PROVIDENCE, R.I. [Brown University] — An 87-year-old Narragansett Beer can. An 1860s fabric crimping iron. A handful of cooking and baking instruments from Germany. And a cup and saucer commemorating the 100-year anniversary of the Gaspee Affair, one of the earliest rebellions in the lead-up to the American Revolution.
Those are just a few of the extraordinary items students have unearthed in one of Brown University’s most popular and buzzed-about courses, Archaeology of College Hill.
Offered at Brown every fall, the introductory archaeology course takes students out of the classroom and into the fresh air of College Hill, a Providence neighborhood so rich in history that there’s always something more to discover underground. Over several weeks, students use trowels, sifters, toothbrushes and trays to dig up, clean and analyze artifacts they discover underground, working together to chronicle their findings on a class Facebook page.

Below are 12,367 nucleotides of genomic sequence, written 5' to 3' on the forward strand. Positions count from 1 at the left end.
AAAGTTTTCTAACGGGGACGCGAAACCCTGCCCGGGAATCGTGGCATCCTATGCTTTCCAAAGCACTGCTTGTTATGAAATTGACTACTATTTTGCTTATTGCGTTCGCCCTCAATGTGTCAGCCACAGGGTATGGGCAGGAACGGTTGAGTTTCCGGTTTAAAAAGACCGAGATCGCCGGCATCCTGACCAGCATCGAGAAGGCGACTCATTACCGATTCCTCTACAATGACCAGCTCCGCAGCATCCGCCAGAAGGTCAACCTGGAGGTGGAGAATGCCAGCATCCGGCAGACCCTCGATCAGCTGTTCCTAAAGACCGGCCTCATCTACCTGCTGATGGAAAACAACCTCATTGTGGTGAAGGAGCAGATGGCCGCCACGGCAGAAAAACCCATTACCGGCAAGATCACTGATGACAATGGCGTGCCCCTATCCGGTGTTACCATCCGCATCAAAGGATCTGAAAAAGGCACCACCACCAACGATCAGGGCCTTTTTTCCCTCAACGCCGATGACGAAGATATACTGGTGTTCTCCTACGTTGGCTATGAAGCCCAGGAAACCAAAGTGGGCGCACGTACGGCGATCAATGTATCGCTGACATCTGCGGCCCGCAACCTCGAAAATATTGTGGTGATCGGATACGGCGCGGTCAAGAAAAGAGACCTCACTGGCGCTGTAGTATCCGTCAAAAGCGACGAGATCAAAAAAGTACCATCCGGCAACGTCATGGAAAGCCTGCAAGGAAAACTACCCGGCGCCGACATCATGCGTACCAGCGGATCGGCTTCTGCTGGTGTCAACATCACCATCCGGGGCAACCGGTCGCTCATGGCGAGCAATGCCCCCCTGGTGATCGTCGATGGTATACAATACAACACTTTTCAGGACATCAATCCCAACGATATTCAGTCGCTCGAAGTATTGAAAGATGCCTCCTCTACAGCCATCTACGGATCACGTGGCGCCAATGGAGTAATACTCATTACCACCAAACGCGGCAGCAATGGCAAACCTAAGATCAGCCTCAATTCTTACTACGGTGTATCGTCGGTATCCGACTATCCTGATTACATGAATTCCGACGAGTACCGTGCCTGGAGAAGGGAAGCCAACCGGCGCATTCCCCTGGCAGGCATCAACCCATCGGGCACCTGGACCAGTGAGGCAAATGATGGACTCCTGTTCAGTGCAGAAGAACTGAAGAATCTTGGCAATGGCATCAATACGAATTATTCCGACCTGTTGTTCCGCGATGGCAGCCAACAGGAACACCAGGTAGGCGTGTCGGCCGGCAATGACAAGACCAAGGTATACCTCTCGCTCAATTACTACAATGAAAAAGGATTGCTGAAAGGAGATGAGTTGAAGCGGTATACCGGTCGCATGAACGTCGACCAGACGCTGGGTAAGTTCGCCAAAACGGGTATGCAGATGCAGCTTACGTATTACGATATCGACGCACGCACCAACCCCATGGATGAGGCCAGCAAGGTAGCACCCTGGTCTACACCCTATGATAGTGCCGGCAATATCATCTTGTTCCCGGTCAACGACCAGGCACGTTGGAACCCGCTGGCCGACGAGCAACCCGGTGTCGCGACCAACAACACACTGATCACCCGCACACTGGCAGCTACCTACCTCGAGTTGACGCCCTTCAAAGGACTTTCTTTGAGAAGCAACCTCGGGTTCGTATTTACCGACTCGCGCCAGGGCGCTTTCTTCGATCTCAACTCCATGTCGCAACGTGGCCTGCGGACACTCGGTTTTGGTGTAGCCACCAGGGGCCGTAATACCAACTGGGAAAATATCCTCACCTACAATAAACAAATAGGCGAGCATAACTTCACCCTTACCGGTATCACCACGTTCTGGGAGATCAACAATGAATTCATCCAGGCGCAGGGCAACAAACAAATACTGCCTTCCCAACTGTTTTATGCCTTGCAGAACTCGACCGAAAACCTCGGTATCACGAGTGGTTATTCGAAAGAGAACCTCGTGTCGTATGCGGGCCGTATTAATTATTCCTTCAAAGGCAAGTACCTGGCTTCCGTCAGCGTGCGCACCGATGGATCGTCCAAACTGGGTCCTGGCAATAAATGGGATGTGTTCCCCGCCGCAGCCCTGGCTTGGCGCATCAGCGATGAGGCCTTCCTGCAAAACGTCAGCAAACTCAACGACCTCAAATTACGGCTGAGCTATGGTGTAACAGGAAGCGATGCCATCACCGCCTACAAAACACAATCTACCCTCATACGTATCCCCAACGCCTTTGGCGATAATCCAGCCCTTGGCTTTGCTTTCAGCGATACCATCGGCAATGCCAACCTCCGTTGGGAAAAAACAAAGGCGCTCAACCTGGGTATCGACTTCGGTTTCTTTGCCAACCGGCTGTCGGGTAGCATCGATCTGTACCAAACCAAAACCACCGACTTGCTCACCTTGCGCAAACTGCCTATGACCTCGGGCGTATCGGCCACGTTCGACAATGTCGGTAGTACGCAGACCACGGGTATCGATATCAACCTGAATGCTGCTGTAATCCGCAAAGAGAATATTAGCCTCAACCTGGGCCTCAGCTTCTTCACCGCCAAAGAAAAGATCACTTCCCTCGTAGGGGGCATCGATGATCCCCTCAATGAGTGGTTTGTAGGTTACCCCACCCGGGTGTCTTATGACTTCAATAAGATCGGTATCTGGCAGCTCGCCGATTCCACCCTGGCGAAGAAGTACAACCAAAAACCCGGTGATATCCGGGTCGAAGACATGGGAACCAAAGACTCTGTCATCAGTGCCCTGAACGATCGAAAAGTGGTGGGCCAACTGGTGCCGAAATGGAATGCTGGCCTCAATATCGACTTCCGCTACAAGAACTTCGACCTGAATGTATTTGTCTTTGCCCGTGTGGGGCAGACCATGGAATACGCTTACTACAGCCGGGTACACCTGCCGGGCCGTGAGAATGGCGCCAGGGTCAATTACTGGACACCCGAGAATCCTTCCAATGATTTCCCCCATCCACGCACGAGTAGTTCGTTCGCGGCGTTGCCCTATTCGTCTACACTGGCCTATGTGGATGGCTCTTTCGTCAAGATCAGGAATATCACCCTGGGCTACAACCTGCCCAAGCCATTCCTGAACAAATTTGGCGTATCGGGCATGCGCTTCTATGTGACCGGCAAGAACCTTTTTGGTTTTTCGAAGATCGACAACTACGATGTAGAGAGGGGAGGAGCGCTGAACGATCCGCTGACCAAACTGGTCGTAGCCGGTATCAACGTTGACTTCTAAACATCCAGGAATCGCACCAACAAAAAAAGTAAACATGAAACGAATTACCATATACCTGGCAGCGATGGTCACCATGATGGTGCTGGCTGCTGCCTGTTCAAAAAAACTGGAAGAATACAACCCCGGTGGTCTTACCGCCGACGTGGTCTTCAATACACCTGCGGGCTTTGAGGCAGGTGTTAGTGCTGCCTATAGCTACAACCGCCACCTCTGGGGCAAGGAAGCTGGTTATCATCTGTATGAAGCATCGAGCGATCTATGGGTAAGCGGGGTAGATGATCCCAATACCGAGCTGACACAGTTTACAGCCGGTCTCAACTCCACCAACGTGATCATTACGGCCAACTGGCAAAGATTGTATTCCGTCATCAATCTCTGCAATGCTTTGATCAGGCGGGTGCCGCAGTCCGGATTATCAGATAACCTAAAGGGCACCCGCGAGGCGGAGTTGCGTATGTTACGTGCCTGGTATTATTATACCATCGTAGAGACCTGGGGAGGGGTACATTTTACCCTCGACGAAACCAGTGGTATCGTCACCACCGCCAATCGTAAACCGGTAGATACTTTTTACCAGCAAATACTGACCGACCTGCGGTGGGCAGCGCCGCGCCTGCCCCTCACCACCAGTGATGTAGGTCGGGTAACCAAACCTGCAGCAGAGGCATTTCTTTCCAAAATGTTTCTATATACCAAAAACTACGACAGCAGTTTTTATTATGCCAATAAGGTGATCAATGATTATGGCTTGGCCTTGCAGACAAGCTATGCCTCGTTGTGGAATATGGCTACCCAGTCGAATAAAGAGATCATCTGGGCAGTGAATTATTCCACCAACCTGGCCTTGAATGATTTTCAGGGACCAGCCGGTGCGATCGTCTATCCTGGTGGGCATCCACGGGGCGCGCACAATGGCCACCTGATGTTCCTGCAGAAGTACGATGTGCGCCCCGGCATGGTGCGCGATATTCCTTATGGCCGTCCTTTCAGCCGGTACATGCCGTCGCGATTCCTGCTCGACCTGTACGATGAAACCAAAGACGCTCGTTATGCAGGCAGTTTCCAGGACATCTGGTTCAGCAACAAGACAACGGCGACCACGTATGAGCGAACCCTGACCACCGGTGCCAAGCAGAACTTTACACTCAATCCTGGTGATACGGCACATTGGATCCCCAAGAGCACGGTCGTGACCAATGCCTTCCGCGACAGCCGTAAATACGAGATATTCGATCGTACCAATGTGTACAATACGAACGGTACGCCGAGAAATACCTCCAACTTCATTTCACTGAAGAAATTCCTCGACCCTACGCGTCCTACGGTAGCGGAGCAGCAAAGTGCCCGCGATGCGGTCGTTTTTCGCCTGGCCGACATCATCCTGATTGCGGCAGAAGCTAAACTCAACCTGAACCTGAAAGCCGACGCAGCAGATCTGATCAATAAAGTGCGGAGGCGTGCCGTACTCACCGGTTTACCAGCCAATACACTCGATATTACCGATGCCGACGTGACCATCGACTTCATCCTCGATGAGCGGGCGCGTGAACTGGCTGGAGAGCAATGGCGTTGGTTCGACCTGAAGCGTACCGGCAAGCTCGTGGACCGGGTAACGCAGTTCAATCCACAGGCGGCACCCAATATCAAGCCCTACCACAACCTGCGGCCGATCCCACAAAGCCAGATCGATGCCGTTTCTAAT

Over the course’s 17-year history, students have learned the principles of archaeology through hands-on work at multiple sites in the area, including the First Baptist Church in America, the John Brown House and Brown’s own Quiet Green. But for the last seven years, they’ve been focused on a site at the corner of Hope Street and Lloyd Avenue, where secrets of a Gilded Age family lay buried for more than a century. The plot of land was once the site of the Sack family house; its patriarch, A. Albert Sack, owned a lucrative textile mill in North Providence.
“There’s so much history beneath our feet, especially in Providence,” said Erynn Bentley, a Ph.D. student at Brown’s Joukowsky Institute for Archaeology and the Ancient World and the instructor of the Fall 2022 course. “This area has changed, grown and reinvented itself so many times over the last few centuries. Looking underground can not only help us understand when and how change happened but can also give us a window into the lives of people from previous generations.”